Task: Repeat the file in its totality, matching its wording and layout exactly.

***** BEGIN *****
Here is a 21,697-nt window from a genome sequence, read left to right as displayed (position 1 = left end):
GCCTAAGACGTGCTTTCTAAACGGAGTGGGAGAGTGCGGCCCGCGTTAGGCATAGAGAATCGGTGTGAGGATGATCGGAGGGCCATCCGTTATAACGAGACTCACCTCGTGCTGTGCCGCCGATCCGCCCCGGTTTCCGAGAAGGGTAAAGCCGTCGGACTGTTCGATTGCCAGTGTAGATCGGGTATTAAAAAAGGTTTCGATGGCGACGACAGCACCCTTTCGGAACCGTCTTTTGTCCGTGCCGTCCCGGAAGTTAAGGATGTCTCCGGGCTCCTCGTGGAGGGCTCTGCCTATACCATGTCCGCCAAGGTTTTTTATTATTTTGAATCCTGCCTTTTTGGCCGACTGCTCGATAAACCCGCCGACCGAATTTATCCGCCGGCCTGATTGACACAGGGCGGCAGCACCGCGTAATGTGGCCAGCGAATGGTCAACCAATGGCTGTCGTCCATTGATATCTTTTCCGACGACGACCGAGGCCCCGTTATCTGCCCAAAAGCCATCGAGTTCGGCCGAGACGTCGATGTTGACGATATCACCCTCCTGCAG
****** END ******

Here is a 21,697-nt window from a genome sequence, read left to right as displayed (position 1 = left end):
GCCTAAGACGTGCTTTCTAAACGGAGTGGGAGAGTGCGGCCCGCGTTAGGCATAGAGAATCGGTGTGAGGATGATCGGAGGGCCATCCGTTATAACGAGACTCACCTCGTGCTGTGCCGCCGATCCGCCCCGGTTTCCGAGAAGGGTAAAGCCGTCGGACTGTTCGATTGCCAGTGTAGATCGGGTATTAAAAAAGGTTTCGATGGCGACGACAGCACCCTTTCGGAACCGTCTTTTGTCCGTGCCGTCCCGGAAGTTAAGGATGTCTCCGGGCTCCTCGTGGAGGGCTCTGCCTATACCATGTCCGCCAAGGTTTTTTATTATTTTGAATCCTGCCTTTTTGGCCGACTGCTCGATAAACCCGCCGACCGAATTTATCCGCCGGCCTGATTGACACAGGGCGGCAGCACCGCGTAATGTGGCCAGCGAATGGTCAACCAATGGCTGTCGTCCATTGATATCTTTTCCGACGACGACCGAGGCCCCGTTATCTGCCCAAAAGCCATCGAGTTCGGCCGAGACGTCGATGTTGACGATATCACCCTCCTGCAG